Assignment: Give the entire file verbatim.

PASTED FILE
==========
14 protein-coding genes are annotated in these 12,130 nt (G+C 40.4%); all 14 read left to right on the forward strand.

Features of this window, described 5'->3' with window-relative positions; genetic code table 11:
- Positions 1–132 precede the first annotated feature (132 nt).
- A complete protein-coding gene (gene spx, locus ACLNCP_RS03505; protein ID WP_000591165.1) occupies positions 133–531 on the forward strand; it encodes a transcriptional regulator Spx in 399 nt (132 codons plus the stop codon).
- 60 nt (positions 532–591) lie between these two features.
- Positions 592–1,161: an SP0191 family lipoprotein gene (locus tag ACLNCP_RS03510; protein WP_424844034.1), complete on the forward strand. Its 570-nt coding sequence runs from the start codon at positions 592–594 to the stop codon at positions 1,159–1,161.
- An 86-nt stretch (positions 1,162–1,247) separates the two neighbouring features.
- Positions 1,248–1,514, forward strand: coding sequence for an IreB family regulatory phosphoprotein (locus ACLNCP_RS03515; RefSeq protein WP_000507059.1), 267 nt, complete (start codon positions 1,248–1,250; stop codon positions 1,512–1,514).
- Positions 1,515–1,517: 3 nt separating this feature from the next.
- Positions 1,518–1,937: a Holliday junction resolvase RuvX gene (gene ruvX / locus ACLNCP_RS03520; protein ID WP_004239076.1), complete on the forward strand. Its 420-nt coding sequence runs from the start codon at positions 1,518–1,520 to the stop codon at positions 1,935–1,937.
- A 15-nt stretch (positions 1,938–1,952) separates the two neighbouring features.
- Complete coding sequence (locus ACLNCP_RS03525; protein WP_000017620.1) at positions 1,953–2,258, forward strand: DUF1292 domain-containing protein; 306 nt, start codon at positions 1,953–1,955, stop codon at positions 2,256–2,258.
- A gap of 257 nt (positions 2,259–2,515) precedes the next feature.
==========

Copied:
14 protein-coding genes are annotated in these 12,130 nt (G+C 40.4%); all 14 read left to right on the forward strand.

Features of this window, described 5'->3' with window-relative positions; genetic code table 11:
- Positions 1–132 precede the first annotated feature (132 nt).
- A complete protein-coding gene (gene spx, locus ACLNCP_RS03505; protein ID WP_000591165.1) occupies positions 133–531 on the forward strand; it encodes a transcriptional regulator Spx in 399 nt (132 codons plus the stop codon).
- 60 nt (positions 532–591) lie between these two features.
- Positions 592–1,161: an SP0191 family lipoprotein gene (locus tag ACLNCP_RS03510; protein WP_424844034.1), complete on the forward strand. Its 570-nt coding sequence runs from the start codon at positions 592–594 to the stop codon at positions 1,159–1,161.
- An 86-nt stretch (positions 1,162–1,247) separates the two neighbouring features.
- Positions 1,248–1,514, forward strand: coding sequence for an IreB family regulatory phosphoprotein (locus ACLNCP_RS03515; RefSeq protein WP_000507059.1), 267 nt, complete (start codon positions 1,248–1,250; stop codon positions 1,512–1,514).
- Positions 1,515–1,517: 3 nt separating this feature from the next.
- Positions 1,518–1,937: a Holliday junction resolvase RuvX gene (gene ruvX / locus ACLNCP_RS03520; protein ID WP_004239076.1), complete on the forward strand. Its 420-nt coding sequence runs from the start codon at positions 1,518–1,520 to the stop codon at positions 1,935–1,937.
- A 15-nt stretch (positions 1,938–1,952) separates the two neighbouring features.
- Complete coding sequence (locus ACLNCP_RS03525; protein WP_000017620.1) at positions 1,953–2,258, forward strand: DUF1292 domain-containing protein; 306 nt, start codon at positions 1,953–1,955, stop codon at positions 2,256–2,258.
- A gap of 257 nt (positions 2,259–2,515) precedes the next feature.